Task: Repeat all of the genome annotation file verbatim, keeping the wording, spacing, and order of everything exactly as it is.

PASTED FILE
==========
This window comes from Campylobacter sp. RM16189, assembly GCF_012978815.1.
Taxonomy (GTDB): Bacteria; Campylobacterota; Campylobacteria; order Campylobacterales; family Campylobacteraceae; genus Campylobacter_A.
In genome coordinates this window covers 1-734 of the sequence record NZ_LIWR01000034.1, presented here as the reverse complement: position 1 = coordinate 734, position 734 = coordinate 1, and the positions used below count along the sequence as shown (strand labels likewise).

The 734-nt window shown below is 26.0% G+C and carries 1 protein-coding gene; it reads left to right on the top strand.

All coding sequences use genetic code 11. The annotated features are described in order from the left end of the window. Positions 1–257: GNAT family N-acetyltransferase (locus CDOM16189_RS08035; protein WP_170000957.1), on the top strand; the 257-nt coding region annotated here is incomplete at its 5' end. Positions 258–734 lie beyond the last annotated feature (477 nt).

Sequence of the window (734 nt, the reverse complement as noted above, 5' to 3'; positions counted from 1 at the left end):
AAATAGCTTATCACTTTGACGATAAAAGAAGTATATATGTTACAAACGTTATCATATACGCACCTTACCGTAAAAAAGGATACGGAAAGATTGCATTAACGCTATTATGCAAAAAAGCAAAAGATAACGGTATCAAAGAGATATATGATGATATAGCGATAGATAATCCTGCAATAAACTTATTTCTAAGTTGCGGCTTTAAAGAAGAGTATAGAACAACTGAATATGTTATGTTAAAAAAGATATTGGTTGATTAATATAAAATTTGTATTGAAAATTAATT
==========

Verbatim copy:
This window comes from Campylobacter sp. RM16189, assembly GCF_012978815.1.
Taxonomy (GTDB): Bacteria; Campylobacterota; Campylobacteria; order Campylobacterales; family Campylobacteraceae; genus Campylobacter_A.
In genome coordinates this window covers 1-734 of the sequence record NZ_LIWR01000034.1, presented here as the reverse complement: position 1 = coordinate 734, position 734 = coordinate 1, and the positions used below count along the sequence as shown (strand labels likewise).

The 734-nt window shown below is 26.0% G+C and carries 1 protein-coding gene; it reads left to right on the top strand.

All coding sequences use genetic code 11. The annotated features are described in order from the left end of the window. Positions 1–257: GNAT family N-acetyltransferase (locus CDOM16189_RS08035; protein WP_170000957.1), on the top strand; the 257-nt coding region annotated here is incomplete at its 5' end. Positions 258–734 lie beyond the last annotated feature (477 nt).

Sequence of the window (734 nt, the reverse complement as noted above, 5' to 3'; positions counted from 1 at the left end):
AAATAGCTTATCACTTTGACGATAAAAGAAGTATATATGTTACAAACGTTATCATATACGCACCTTACCGTAAAAAAGGATACGGAAAGATTGCATTAACGCTATTATGCAAAAAAGCAAAAGATAACGGTATCAAAGAGATATATGATGATATAGCGATAGATAATCCTGCAATAAACTTATTTCTAAGTTGCGGCTTTAAAGAAGAGTATAGAACAACTGAATATGTTATGTTAAAAAAGATATTGGTTGATTAATATAAAATTTGTATTGAAAATTAATT